US Elections: The Armenia Effect

A small portrait of the translator

November 2, 2008 @ 22:48 UTC

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Countries:
none
Candidates:
Barack Obama, John McCain
Issues:
Diaspora, Civil Rights & Ethnicity, History, Human Rights, International Relations
 

With the world anxiously watching the U.S. presidential elections, a tiny country in the former Soviet Union with a small voice may have a strong vote. Excitement about the election among Armenia’s 3-million residents, though, is not showing through local blog posts. That’s even after, according to a Gallup Poll, Armenian citizens back Barack Obama 4:1. But more Armenians live outside their country, and enough of them in the United States to actually make a difference. This could translate a marginal voice to a decisive vote.

While most Armenian-Americans live in Democratic strong-holds like California and the East Coast, there are some in battleground states. In my Blogian, I write that there are approximately 3,000 registered ethnic Armenian voters in the swing state of Colorado. The state has 9 electoral votes – enough to make a difference if the election turns to be close. But there are, perhaps, as many Armenians in Colorado who are not citizens yet. I mention in Blogian that my mother, proportionally speaking, is a top Obama donor. She makes very little money working very hard and going to school at the same time, but she wants to invest in the process. As a green card holder, she cannot vote at this time.

Capitalizing on the Armenian-Americans, The Armenian Economist raises the question that maybe there is no “Bradley,” but an “Armenian” effect in US elections, at least in the 1982 California race:

The Bradley effect is a proposition advanced to explain the “discrepancy” between opinion polls and the outcome of California's gubernatorial elections in 1982. Tom Bradley, an African-American, lost the race to George Deukmejian, an Armenian American, despite being ahead in some polls. The story here is that some voters may have told pollsters that they will vote for the black candidate, but on election day, in the privacy of the voting booth, voted for his “white” opponent.

The blog further argues that the 1982 wasn’t that black and white:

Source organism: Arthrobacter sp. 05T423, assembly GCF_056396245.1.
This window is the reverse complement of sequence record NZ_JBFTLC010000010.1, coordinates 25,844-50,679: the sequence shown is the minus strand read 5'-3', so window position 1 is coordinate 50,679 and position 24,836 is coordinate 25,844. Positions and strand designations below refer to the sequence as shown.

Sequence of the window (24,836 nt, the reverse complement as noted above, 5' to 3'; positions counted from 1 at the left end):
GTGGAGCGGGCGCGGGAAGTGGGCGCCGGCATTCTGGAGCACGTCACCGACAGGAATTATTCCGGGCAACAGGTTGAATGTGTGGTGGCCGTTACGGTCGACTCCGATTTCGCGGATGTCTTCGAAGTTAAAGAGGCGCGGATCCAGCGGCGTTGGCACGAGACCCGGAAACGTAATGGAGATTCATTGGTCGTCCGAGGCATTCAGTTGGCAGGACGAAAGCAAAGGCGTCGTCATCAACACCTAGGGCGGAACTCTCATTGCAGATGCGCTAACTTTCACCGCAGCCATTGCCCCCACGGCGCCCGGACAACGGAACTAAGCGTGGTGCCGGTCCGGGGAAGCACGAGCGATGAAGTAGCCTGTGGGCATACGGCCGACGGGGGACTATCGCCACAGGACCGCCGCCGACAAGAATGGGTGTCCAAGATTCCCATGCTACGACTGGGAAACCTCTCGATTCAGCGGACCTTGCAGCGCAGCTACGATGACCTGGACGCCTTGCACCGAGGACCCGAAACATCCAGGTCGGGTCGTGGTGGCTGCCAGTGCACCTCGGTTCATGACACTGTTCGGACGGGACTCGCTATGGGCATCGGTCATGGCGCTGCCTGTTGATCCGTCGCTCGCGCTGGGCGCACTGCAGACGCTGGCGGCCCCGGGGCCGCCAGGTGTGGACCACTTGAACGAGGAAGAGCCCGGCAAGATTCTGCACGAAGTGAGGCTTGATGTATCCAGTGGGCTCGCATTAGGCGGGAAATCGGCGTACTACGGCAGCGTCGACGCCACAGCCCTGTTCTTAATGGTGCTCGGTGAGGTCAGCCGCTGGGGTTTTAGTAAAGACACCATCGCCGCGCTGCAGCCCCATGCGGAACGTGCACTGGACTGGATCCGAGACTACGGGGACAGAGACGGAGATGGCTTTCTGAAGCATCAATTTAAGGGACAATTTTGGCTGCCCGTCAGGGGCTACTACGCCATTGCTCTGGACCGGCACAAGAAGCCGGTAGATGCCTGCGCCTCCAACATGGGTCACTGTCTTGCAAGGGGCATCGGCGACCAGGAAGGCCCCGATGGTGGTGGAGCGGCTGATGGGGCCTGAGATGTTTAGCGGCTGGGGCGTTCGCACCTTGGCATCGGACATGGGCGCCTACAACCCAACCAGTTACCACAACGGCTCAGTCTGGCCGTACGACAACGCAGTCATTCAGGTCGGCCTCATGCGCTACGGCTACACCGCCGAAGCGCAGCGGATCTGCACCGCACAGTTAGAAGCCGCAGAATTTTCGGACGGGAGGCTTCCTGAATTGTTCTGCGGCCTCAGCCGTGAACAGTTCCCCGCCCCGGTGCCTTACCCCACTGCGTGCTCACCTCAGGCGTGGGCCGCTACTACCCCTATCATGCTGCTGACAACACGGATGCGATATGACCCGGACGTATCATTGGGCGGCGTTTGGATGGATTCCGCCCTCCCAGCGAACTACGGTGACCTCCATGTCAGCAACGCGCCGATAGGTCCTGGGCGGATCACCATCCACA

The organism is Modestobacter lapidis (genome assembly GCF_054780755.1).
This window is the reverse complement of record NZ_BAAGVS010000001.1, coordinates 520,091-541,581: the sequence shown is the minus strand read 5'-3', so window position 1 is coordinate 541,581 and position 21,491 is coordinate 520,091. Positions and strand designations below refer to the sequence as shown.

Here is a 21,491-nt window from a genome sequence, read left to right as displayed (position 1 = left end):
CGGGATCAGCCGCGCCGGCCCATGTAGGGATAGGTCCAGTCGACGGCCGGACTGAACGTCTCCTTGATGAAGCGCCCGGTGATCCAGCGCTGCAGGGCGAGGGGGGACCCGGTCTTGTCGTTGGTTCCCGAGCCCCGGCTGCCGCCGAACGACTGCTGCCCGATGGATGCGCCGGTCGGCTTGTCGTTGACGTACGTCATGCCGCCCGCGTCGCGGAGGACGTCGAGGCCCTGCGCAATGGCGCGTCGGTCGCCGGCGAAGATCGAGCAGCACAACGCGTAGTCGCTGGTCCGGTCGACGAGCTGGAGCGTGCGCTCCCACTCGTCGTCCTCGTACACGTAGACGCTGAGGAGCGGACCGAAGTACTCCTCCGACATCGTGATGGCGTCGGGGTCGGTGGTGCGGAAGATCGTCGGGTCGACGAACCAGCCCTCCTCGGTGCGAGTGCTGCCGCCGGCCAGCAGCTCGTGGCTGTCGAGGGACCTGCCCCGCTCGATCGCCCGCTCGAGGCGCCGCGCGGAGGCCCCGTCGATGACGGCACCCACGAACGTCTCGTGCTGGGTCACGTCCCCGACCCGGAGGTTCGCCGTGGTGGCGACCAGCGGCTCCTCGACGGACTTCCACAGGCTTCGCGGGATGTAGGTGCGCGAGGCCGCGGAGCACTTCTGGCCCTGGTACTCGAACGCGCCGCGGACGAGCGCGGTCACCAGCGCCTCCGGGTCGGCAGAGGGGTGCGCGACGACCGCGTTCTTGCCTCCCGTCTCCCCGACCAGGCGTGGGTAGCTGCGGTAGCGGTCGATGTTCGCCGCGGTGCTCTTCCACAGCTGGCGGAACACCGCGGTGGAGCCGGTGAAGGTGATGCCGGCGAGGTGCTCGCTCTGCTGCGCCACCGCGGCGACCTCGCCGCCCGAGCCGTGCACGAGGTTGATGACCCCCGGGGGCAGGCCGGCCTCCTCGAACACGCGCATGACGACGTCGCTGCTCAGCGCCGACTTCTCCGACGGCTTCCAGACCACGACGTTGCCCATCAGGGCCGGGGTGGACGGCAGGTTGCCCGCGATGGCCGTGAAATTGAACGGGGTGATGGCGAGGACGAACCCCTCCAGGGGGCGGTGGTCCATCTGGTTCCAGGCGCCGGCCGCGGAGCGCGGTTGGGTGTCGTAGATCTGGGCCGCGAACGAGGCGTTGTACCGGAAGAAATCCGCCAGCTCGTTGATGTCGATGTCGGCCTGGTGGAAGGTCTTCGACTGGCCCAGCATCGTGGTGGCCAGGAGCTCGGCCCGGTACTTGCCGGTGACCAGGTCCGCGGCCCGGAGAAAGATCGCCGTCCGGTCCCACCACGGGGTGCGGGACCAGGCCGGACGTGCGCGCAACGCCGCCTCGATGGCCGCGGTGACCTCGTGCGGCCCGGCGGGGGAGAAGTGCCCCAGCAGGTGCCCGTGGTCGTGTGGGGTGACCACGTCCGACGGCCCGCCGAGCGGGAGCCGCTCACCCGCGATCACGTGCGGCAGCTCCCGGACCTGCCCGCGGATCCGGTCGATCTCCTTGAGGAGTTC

As Armenians we may see things a bit differently, and that the Bradley effect may take on a totally different meaning. Indeed, the 1982 race was between a non-white man and a white man who belonged to an ethnic group that once was legally considered non-white in the US. It was not until Halladjian vs. the United States on December 24, 1909, that Armenians were classified as white and eligible for citizenship. However, varying judicial interpretations remained an obstacle for many would be citizens. Indeed, the United States government challenged the citizenship of one Tatos Cartozian in 1924. The government's prosecuting attorney argued that “It is the contention of the government that it makes no difference whether a man is a Caucasian or not or what the racial and language history of his people may be if the man on the street does not recognize him as white.” The case was dismissed in favor of Cartozian.

Now, in 2008, most Armenian groups are mobilizing behind Barack Obama. There is an Armenians for Obama blog registered on the official Obama site. While the Blog only has 179 members, its Facebook version has over 2,800 subscribers. The majority of the Facebook group members are U.S. citizens, but there is a number of Armenians from around the world. And one of the admins of the group, Aram Hamparian (who is Executive Director of the Armenian National Committee of America), sometimes updates his Facebook status by rhetorically asking “for an Armenian American argument in support of the McCain-Palin ticket.”